Expected Progeny Differences (EPDs)
EPDs are the most powerful tool that is available for making genetic progress. EPDs incorporate the performance of the individual, along with the performance of all its relatives.
Here is a breakdown of EPDs and what you can expect to see in our sale catalogs:
• BW: Birth weight. A lower EPD predicted lower birth weights.
• WW: Weaning weight. Higher weaning EPDs predict higher weaning weights.
• YW: Yearling weight. Higher yearling EPDs indicate greater expected yearling weights.
• Milk: Milk EPD should be used to predict the milking ability of the daughters of the bulls in question (or direct milking potential in the case of heifers). Higher Milk EPDs project more milk.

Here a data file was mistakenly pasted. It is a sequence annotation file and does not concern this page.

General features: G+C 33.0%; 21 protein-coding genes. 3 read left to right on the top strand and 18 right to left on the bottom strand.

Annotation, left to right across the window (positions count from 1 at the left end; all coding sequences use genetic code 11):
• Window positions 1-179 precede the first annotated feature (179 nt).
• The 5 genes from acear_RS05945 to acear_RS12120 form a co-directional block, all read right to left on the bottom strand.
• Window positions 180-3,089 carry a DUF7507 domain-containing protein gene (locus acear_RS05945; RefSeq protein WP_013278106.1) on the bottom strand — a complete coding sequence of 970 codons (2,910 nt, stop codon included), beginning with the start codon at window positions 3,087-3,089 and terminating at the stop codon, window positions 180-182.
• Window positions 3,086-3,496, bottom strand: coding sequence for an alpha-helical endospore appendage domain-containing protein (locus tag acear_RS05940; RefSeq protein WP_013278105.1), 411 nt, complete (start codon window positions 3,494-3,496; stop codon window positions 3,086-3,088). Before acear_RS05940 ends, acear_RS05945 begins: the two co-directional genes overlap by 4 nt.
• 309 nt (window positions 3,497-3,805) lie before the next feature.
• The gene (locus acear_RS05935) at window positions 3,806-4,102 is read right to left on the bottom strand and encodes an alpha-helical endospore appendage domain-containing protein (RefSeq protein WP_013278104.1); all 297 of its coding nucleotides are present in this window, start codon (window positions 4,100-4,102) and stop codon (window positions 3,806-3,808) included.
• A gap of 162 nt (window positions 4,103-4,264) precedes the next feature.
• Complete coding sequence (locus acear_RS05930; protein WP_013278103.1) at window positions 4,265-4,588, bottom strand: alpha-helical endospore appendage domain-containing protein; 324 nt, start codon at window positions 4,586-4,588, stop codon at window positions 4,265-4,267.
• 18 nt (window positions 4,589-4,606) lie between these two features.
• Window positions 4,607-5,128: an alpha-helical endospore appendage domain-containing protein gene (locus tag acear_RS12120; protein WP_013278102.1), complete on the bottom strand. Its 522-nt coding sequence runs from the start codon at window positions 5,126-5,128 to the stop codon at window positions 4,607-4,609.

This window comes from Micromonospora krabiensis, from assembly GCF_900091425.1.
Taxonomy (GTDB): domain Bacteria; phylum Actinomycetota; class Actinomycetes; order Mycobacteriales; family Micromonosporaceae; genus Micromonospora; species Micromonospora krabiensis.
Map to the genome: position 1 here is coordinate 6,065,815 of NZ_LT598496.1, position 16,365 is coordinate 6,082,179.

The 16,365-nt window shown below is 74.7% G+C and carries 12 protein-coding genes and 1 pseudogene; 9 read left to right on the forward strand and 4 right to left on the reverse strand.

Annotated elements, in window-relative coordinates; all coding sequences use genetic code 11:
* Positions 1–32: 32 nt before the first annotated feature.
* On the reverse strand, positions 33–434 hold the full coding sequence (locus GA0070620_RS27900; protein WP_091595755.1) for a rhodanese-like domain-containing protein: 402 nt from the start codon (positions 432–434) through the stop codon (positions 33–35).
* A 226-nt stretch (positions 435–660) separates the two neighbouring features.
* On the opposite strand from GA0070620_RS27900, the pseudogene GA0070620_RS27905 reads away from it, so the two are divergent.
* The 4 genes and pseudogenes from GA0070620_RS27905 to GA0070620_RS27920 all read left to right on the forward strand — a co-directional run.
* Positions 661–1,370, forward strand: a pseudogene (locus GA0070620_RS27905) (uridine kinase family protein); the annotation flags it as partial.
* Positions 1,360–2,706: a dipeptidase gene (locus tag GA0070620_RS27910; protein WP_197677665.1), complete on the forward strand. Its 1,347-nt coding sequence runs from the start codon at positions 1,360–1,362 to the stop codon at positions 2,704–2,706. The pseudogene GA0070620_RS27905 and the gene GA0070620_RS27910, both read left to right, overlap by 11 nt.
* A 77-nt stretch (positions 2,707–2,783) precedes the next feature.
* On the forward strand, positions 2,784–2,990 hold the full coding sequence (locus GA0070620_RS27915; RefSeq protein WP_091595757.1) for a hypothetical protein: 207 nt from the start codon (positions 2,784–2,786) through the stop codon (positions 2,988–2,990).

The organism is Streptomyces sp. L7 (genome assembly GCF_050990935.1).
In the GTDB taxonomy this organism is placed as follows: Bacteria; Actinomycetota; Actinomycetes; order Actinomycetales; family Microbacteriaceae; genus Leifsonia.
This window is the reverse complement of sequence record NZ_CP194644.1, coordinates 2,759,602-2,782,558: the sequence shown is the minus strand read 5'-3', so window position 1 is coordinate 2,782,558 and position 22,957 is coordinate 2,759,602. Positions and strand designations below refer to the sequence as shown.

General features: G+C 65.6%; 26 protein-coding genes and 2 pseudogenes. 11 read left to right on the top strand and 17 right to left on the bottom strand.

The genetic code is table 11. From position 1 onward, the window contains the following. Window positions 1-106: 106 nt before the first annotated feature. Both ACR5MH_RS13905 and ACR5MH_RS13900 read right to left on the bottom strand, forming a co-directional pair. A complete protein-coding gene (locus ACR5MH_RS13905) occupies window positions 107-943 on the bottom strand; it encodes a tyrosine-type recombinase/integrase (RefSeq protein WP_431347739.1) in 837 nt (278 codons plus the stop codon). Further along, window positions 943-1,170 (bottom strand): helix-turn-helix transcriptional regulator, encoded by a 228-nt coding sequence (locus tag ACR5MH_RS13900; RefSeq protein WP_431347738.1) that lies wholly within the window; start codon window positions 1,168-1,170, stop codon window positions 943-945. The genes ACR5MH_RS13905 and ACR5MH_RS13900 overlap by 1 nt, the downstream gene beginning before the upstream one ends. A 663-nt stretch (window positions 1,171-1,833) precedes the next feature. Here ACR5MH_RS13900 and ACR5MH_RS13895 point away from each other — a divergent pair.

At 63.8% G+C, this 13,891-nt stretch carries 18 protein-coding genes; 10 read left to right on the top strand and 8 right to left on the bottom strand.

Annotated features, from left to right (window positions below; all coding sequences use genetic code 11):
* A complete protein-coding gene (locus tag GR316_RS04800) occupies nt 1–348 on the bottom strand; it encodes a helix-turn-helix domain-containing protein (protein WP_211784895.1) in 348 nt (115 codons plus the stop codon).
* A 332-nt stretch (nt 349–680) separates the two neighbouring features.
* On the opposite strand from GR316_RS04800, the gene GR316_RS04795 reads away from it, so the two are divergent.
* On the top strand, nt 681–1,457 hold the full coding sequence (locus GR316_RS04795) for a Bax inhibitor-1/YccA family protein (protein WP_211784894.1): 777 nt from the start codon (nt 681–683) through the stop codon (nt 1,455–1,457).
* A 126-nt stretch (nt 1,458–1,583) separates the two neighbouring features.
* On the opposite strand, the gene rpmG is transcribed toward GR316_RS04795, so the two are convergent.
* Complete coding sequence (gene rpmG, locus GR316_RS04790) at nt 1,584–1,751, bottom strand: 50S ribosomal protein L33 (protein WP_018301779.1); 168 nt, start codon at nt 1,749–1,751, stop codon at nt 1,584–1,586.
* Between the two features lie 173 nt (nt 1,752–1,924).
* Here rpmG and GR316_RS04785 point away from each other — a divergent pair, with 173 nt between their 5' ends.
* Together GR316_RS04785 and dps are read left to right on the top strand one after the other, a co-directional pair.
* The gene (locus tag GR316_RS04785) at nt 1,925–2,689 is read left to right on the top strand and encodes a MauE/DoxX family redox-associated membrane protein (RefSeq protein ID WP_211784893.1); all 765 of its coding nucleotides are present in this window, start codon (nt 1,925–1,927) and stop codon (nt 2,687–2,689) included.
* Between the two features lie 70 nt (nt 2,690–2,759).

• TM: Total maternal. Should be used to predict the total weaning weight performance (milk _ weaning weight) of a bull’s daughters. Higher total maternal EPDs predict greater weaning weight from daughters.
• STAY: Stability is primarily a measure of sustained fertility in female offspring.
Why do birth weights vary from year to year?
Typically the Red Angus breed has tried to maintain low to moderate birth weights (60-85 lbs.). We find when we have a really severe winters (as we had in 1996-1997) our birth weights go higher than normal. The theory being in cold weather cows eat more and concentrate the blood supply in the vital organs and the calf gets an increased blood supply thus increasing birth weight. We find that calves with larger birth weights (85-100 lbs.) have better survival (provided there is no calving difficulty) because they have more body mass and can take the adverse weather better. Research substantiate this conclusion. Growth is also highly correlated to birth weight! Most costs can have an 85- to 100-lb. calf with no difficulty.